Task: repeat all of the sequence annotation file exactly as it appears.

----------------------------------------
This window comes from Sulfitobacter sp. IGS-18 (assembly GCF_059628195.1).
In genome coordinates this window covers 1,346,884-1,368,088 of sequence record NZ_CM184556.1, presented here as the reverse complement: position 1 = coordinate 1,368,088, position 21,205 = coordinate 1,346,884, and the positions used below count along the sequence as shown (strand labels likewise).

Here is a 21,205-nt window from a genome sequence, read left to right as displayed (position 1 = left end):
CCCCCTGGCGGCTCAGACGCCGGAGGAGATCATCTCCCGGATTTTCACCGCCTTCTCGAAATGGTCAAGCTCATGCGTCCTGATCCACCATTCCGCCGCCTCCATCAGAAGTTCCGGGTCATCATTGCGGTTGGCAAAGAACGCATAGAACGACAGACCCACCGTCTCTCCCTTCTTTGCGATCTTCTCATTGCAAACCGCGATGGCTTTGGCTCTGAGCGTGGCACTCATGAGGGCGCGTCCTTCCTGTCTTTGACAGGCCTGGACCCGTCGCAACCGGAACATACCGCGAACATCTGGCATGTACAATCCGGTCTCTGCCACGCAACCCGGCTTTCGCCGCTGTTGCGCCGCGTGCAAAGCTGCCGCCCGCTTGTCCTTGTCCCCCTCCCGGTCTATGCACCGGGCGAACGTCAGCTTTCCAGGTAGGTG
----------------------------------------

This window comes from Sulfitobacter sp. IGS-18 (assembly GCF_059628195.1).
In genome coordinates this window covers 1,346,884-1,368,088 of sequence record NZ_CM184556.1, presented here as the reverse complement: position 1 = coordinate 1,368,088, position 21,205 = coordinate 1,346,884, and the positions used below count along the sequence as shown (strand labels likewise).

Here is a 21,205-nt window from a genome sequence, read left to right as displayed (position 1 = left end):
CCCCCTGGCGGCTCAGACGCCGGAGGAGATCATCTCCCGGATTTTCACCGCCTTCTCGAAATGGTCAAGCTCATGCGTCCTGATCCACCATTCCGCCGCCTCCATCAGAAGTTCCGGGTCATCATTGCGGTTGGCAAAGAACGCATAGAACGACAGACCCACCGTCTCTCCCTTCTTTGCGATCTTCTCATTGCAAACCGCGATGGCTTTGGCTCTGAGCGTGGCACTCATGAGGGCGCGTCCTTCCTGTCTTTGACAGGCCTGGACCCGTCGCAACCGGAACATACCGCGAACATCTGGCATGTACAATCCGGTCTCTGCCACGCAACCCGGCTTTCGCCGCTGTTGCGCCGCGTGCAAAGCTGCCGCCCGCTTGTCCTTGTCCCCCTCCCGGTCTATGCACCGGGCGAACGTCAGCTTTCCAGGTAGGTG